By Lee Egerstrom
The city of Minneapolis has designated the Phillips Neighborhood, including the American Indian Cultural Corridor along Franklin Avenue, as one of two geographic areas to be “Green Zones” for future environmental and economic development.
The city will be reaching out to Native and Indigenous organizations this month for participants to serve on a task force to implement the city’s plans, said Kelly Muellman, the city’s sustainability program coordinator.
Just what the Green Zone designation will mean going forward will be determined by affected community members and organizations, she said.
The Minneapolis City Council approved the two Green Zone designated areas in late April. A similar large area of Minneapolis’ North Side was the other designated area along with the Phillips Neighborhood just south of the city’s Downtown area.
In a broadly worded statement of intentions, however, the city said the Green Zone designation will seek to promote “environmental equity,” including racial equity, improve health and support economic development.
The city’s statement announcing council approval of the two Green Zones said key interests involve “greening” local businesses, housing quality and availability, community gardens, protecting the most vulnerable and “building community.”
Community participation will be necessary for such goals to be achieved, Muellman said. While a call for participation will be made during June, she added, interested people and groups can express their interest by contacting her or the Minneapolis City Coordinator’s Office of Sustainability.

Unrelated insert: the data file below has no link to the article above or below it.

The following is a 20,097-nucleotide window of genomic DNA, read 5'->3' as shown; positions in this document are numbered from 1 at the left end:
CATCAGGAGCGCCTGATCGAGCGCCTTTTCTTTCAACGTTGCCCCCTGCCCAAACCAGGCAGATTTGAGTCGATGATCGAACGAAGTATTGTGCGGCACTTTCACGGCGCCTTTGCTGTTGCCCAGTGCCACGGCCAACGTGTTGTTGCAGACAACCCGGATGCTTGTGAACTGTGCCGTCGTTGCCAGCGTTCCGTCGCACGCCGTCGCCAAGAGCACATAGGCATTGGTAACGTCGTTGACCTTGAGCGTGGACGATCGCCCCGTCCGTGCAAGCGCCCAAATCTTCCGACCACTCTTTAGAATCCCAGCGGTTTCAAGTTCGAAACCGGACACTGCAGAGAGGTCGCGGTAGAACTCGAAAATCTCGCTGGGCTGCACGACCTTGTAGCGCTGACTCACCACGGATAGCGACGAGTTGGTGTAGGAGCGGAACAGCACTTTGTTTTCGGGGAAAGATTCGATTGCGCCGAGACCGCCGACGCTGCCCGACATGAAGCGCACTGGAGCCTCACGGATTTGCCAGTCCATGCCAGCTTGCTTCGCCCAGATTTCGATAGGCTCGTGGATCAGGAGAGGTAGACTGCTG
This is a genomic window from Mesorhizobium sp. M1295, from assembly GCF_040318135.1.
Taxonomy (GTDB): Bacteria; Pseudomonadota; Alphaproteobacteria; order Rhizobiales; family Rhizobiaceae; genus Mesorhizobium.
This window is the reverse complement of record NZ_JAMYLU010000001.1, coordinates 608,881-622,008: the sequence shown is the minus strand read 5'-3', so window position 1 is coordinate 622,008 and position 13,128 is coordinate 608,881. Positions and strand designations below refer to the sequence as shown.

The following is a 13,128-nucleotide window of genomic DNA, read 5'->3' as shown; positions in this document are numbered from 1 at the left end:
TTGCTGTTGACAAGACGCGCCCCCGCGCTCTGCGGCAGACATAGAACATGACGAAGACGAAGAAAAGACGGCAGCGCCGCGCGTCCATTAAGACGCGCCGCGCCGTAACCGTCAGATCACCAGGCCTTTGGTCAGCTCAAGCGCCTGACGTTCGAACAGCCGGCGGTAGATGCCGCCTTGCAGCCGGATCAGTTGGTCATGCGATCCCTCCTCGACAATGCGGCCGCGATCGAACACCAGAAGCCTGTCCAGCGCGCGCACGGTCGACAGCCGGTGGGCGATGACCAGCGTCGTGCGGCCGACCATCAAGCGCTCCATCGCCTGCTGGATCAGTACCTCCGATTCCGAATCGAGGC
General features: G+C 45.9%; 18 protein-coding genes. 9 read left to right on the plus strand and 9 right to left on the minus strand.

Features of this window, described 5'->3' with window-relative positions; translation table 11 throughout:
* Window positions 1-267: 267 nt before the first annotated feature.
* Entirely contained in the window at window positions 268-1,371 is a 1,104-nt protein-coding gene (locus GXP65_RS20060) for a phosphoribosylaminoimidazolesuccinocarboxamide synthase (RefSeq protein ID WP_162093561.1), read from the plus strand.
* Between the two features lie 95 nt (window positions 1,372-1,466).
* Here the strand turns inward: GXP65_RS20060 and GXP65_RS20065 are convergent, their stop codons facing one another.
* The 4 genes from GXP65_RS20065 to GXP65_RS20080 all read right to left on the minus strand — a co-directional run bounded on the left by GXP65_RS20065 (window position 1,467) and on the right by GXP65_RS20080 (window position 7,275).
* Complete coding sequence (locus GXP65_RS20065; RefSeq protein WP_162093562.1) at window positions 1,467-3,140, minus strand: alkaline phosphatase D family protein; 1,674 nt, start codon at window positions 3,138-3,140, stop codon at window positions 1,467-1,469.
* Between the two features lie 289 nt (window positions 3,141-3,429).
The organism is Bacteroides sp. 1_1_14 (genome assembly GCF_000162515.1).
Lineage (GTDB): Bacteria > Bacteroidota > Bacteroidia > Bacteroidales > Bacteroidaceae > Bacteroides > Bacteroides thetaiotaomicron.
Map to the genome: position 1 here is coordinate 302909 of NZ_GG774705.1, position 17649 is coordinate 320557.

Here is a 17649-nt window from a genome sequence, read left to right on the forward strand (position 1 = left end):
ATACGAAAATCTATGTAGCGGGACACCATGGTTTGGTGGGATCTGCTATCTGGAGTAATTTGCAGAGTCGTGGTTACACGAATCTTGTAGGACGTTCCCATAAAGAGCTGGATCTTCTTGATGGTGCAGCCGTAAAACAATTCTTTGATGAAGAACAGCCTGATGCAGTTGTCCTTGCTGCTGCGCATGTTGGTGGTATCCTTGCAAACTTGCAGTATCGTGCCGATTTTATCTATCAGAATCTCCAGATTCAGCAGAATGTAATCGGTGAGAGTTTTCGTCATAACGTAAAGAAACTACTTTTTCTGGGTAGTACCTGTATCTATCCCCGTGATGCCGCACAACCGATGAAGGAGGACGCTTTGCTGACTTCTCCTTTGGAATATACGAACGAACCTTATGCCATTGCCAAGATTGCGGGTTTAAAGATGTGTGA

Several cities across the country have various forms of Green Zones that are intended to help guide developments and environmental and health quality for vulnerable neighborhoods. Two programs that catch attention in Minneapolis are the zones in Los Angeles and Buffalo, N.Y.
Three Green Zone communities in Los Angeles focuses on air quality, Muellman said. Buffalo’s program is much different; operated by a nonprofit organization for the city, it focuses on housing for low-income households.
Preliminary planning suggests the Minneapolis Green Zones will be “a combination of Los Angeles and Buffalo programs,” Muellman said.
The concept has been evolving over the past two years with some participation of people in the Phillips Neighborhood. A former employee of Little Earth of United Tribes and from the Indigenous Peoples Task Force were among them.
A Green Zones Workgroup has stated broad objectives that include focusing on the “most vulnerable,” described as low-income, over-burdened, people of color, indigenous people, youth, disabled and older adults.
It also called for “community-led planning” and “homegrown development and community ownership.”
How that plays out will depend on community involvement. Muellman said it is imperative that Native organizations and leaders join the forthcoming task force that will define the Minneapolis Green Zone objectives.
Kelly Muellman can be reached at: firstname.lastname@example.org
The Minneapolis City Coordinator’s Office of Sustainability’s website is: www.minneapolismn.gov/sustainability